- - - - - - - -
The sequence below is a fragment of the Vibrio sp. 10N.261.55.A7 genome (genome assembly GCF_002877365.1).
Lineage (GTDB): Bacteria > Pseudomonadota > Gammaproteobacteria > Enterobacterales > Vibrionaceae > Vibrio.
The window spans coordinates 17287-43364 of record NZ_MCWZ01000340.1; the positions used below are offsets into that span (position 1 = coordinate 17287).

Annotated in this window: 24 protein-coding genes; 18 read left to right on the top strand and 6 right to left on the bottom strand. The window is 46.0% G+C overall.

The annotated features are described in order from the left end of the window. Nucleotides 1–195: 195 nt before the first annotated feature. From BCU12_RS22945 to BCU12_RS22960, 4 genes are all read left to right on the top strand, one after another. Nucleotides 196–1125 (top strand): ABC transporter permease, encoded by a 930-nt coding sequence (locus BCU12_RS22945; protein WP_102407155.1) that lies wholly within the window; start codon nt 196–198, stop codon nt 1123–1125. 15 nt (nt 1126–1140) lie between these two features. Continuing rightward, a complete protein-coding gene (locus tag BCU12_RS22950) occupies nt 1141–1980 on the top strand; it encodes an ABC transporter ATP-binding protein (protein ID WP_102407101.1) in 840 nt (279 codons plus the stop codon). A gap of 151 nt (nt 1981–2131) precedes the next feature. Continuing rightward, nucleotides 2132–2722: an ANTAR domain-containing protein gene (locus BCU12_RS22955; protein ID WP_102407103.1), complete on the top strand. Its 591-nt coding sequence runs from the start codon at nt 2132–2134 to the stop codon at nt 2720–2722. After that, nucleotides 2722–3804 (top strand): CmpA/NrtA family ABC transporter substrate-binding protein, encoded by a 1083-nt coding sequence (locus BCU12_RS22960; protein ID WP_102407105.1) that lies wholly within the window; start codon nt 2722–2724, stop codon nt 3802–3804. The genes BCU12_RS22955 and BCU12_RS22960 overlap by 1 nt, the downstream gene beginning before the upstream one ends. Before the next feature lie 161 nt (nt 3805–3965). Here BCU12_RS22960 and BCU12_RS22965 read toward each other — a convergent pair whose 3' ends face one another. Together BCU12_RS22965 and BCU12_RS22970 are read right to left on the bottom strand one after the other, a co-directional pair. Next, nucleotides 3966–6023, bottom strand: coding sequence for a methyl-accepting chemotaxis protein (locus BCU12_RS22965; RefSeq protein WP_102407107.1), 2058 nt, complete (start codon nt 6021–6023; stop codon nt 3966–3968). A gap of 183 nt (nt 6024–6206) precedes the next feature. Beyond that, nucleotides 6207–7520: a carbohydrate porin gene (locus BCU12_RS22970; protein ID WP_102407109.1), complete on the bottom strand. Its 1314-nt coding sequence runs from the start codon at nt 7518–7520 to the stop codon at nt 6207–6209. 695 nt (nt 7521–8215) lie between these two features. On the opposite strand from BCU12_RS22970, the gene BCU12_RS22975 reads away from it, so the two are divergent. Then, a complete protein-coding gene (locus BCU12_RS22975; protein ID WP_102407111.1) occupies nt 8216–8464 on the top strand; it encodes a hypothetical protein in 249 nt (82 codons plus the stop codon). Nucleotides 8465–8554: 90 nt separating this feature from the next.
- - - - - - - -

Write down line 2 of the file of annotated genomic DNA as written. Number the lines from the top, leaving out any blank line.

Lineage (GTDB): Bacteria > Pseudomonadota > Gammaproteobacteria > Enterobacterales > Vibrionaceae > Vibrio.